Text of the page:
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Teach Your Children

By David Haldane

Jan. 26, 2023



I think of it as the anthem of my generation.

You, who are on the road

Must have a code that you can live by

And so, become yourself

Because the past is just a goodbye


Even now, decades after first hearing those words, their gentle melodic harmonies swell my heart with both sadness and joy. Joy because they resurrect an ageless time in my life of unimaginable exuberance and limitless potential. Sadness because David Crosby died last week at 81. He was a founding member of the iconic group that recorded “Teach Your Children” in 1969. And so I am once again confronted with the realities of what their music conveyed.

Teach your children well

Their father’s hell did slowly go by

And feed them on your dreams

The one they pick’s the one you’re known by


I was a 20-year-old college student when Crosby, Stills, & Nash released that song. Like Crosby, I had grown up in Southern California amidst the glistening swirls of change. Like him, I had gotten swept into the overlapping worlds of psychedelic drugs and radical politics that we thought would create a new world. And, as he and others began articulating the counterculture that emerged, I, without reservation, fully embraced it.

Don’t ever ask them, “Why?”

If they told you, you would cry

So just look at them and sigh

And know they love you.


Ours was a reality, we believed, that our parents could never share or understand. For they were old and uncomprehending. They lived in a different universe. What to them seemed foolishly extreme, to us constituted not a choice but a necessity. And so the journalists of that era invented a term both timely and eternal: the so-called “generation gap.” Which inspired groups like Crosby, Stills, & Nash to try bridging its wide, heartbreaking, and seemingly impenetrable chasm.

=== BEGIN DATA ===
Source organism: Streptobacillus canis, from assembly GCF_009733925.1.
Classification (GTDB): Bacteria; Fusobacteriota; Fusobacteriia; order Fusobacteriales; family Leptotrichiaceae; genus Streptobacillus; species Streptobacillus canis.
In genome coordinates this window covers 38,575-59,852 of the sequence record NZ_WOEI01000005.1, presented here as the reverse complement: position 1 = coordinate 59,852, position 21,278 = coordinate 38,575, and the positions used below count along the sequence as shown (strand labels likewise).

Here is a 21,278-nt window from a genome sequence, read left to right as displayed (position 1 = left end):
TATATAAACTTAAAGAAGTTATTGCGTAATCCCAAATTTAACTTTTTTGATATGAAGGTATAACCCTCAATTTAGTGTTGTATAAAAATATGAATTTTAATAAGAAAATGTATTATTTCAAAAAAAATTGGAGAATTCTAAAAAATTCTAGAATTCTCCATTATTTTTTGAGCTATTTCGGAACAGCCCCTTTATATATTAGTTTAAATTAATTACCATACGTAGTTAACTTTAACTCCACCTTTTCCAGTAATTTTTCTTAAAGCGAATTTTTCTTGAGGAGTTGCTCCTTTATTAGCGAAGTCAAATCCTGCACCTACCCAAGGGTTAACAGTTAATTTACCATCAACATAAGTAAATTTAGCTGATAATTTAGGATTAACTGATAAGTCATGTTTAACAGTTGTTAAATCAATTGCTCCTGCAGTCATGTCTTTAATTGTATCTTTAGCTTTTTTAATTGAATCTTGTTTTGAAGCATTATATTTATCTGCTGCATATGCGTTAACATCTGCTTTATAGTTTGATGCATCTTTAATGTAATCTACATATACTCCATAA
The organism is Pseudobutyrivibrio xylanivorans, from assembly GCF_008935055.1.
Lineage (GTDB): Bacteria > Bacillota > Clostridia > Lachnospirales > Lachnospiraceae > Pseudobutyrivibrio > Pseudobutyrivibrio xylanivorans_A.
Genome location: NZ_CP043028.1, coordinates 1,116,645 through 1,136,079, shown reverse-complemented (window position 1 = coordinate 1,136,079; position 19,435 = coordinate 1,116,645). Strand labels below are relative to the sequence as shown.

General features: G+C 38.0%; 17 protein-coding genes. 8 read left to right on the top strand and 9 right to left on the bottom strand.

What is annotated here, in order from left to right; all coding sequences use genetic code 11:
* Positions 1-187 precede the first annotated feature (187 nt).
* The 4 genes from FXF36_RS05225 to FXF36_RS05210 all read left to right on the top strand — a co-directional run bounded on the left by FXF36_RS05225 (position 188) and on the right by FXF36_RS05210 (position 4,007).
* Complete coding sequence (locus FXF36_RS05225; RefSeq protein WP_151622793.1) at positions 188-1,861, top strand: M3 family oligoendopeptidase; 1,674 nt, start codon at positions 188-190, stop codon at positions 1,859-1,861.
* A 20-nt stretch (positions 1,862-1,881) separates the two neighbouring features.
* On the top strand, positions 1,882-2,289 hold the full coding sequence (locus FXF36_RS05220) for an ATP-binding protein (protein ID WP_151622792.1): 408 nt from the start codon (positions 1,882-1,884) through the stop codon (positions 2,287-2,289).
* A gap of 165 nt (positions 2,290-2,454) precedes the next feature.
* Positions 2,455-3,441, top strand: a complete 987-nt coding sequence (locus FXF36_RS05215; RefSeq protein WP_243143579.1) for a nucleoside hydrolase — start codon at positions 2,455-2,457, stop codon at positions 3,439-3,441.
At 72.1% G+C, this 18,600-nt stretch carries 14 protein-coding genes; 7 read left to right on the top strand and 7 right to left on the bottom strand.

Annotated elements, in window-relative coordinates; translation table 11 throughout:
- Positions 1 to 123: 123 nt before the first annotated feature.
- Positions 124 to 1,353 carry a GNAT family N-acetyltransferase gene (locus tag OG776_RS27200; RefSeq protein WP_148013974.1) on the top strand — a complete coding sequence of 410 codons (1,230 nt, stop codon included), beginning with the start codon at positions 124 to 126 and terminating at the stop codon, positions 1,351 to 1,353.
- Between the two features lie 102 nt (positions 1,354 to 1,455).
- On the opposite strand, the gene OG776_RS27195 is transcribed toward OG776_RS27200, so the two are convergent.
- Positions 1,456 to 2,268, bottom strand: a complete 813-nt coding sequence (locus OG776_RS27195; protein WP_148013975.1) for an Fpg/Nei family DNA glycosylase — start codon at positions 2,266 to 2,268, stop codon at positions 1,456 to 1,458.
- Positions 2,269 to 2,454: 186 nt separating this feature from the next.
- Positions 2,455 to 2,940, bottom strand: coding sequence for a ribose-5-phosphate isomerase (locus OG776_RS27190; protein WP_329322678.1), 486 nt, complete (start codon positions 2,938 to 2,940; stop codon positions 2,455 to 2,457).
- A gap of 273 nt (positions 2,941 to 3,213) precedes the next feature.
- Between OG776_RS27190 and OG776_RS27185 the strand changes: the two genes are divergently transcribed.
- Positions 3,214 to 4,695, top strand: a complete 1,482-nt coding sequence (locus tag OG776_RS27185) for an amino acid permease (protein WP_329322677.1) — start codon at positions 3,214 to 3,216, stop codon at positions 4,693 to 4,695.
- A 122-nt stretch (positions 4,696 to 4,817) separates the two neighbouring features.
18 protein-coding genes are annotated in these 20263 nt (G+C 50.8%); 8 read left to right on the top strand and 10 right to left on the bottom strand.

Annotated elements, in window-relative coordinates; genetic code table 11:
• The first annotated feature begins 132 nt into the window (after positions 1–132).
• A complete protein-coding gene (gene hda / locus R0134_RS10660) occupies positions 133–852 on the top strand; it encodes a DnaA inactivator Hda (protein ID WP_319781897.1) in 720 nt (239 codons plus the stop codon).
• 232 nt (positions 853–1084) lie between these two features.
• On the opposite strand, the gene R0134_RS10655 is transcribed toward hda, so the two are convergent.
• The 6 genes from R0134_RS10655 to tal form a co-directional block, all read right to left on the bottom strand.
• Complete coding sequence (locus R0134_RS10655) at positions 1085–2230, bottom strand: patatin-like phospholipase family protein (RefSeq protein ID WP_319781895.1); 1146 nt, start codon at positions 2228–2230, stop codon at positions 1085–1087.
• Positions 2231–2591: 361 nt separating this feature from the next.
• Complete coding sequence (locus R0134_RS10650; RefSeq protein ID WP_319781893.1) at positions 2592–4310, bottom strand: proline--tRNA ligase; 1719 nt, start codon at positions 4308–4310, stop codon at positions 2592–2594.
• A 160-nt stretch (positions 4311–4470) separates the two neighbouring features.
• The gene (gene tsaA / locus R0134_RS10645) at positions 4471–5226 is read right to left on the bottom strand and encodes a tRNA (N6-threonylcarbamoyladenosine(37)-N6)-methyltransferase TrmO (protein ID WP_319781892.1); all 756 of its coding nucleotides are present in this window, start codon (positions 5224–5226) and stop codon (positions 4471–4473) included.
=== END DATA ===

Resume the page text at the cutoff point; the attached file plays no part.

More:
And you of tender years

Can’t know the fears

That your elders grew by

And so, please help

Them with your youth

They seek the truth

Before they can die


Now I exist on the far side of that historic rift. Crosby, one of my generation’s greatest artistic luminaries, is dead. What, if anything, does that mean for my own myriad offspring? What kind of world will they inherit? How much of what I leave behind will they find insidious or useful?

The answers to those questions, of course, are unknowable. Only time will tell. With any luck, I shall live long enough to at least catch a glimmer. In the meantime, I am reminded of another song the group–by then known as Crosby, Stills, Nash & Young—released the following year called “Our House.”

I’ll light the fire while you place the flowers

In the vase that you bought today

Come to me now and rest your head for just five minutes

Such a cozy room, the windows are illuminated

By the evening sunshine

Fiery gems for you, only for you…


I think of that song often these days, relaxing with my wife on the veranda of the house we built overlooking the ocean just outside Surigao City. In all likelihood, it is the last home I will ever occupy. My fondest hope is for those fiery gems to one day light the lives of my children as they have illuminated the days of my own.





David Haldane’s latest book, “A Tooth in My Popsicle and Other Ebullient Essays on Becoming Filipino,” is now available on Amazon. A former staff writer for the Los Angeles Times, where he contributed to two Pulitzer Prize-winning stories, Haldane is an award-winning author, journalist, and radio broadcaster with homes in Joshua Tree, California, and Northern Mindanao, Philippines. This column appears weekly in the Mindanao Gold Star Daily.







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